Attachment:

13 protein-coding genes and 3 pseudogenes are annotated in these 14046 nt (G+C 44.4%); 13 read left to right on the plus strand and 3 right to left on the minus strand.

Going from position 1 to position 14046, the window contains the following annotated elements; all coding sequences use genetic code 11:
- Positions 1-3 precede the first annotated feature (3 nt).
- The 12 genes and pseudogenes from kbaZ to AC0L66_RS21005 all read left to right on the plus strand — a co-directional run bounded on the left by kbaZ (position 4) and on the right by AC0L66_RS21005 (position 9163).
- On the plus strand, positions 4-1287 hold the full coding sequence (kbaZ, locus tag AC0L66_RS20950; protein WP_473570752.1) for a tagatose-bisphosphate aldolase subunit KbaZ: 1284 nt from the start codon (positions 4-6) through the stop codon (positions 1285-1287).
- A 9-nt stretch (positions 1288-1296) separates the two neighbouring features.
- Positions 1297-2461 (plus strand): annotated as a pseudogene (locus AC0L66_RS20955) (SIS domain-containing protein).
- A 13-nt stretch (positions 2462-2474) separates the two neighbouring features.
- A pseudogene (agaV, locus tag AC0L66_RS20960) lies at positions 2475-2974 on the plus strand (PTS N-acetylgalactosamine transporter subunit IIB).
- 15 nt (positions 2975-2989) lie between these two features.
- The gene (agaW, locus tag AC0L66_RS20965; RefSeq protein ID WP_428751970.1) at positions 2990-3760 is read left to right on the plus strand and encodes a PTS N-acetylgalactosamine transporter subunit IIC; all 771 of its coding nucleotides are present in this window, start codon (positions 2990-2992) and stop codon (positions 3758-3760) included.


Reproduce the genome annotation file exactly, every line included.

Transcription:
13 protein-coding genes and 3 pseudogenes are annotated in these 14046 nt (G+C 44.4%); 13 read left to right on the plus strand and 3 right to left on the minus strand.

Going from position 1 to position 14046, the window contains the following annotated elements; all coding sequences use genetic code 11:
- Positions 1-3 precede the first annotated feature (3 nt).
- The 12 genes and pseudogenes from kbaZ to AC0L66_RS21005 all read left to right on the plus strand — a co-directional run bounded on the left by kbaZ (position 4) and on the right by AC0L66_RS21005 (position 9163).
- On the plus strand, positions 4-1287 hold the full coding sequence (kbaZ, locus tag AC0L66_RS20950; protein WP_473570752.1) for a tagatose-bisphosphate aldolase subunit KbaZ: 1284 nt from the start codon (positions 4-6) through the stop codon (positions 1285-1287).
- A 9-nt stretch (positions 1288-1296) separates the two neighbouring features.
- Positions 1297-2461 (plus strand): annotated as a pseudogene (locus AC0L66_RS20955) (SIS domain-containing protein).
- A 13-nt stretch (positions 2462-2474) separates the two neighbouring features.
- A pseudogene (agaV, locus tag AC0L66_RS20960) lies at positions 2475-2974 on the plus strand (PTS N-acetylgalactosamine transporter subunit IIB).
- 15 nt (positions 2975-2989) lie between these two features.
- The gene (agaW, locus tag AC0L66_RS20965; RefSeq protein ID WP_428751970.1) at positions 2990-3760 is read left to right on the plus strand and encodes a PTS N-acetylgalactosamine transporter subunit IIC; all 771 of its coding nucleotides are present in this window, start codon (positions 2990-2992) and stop codon (positions 3758-3760) included.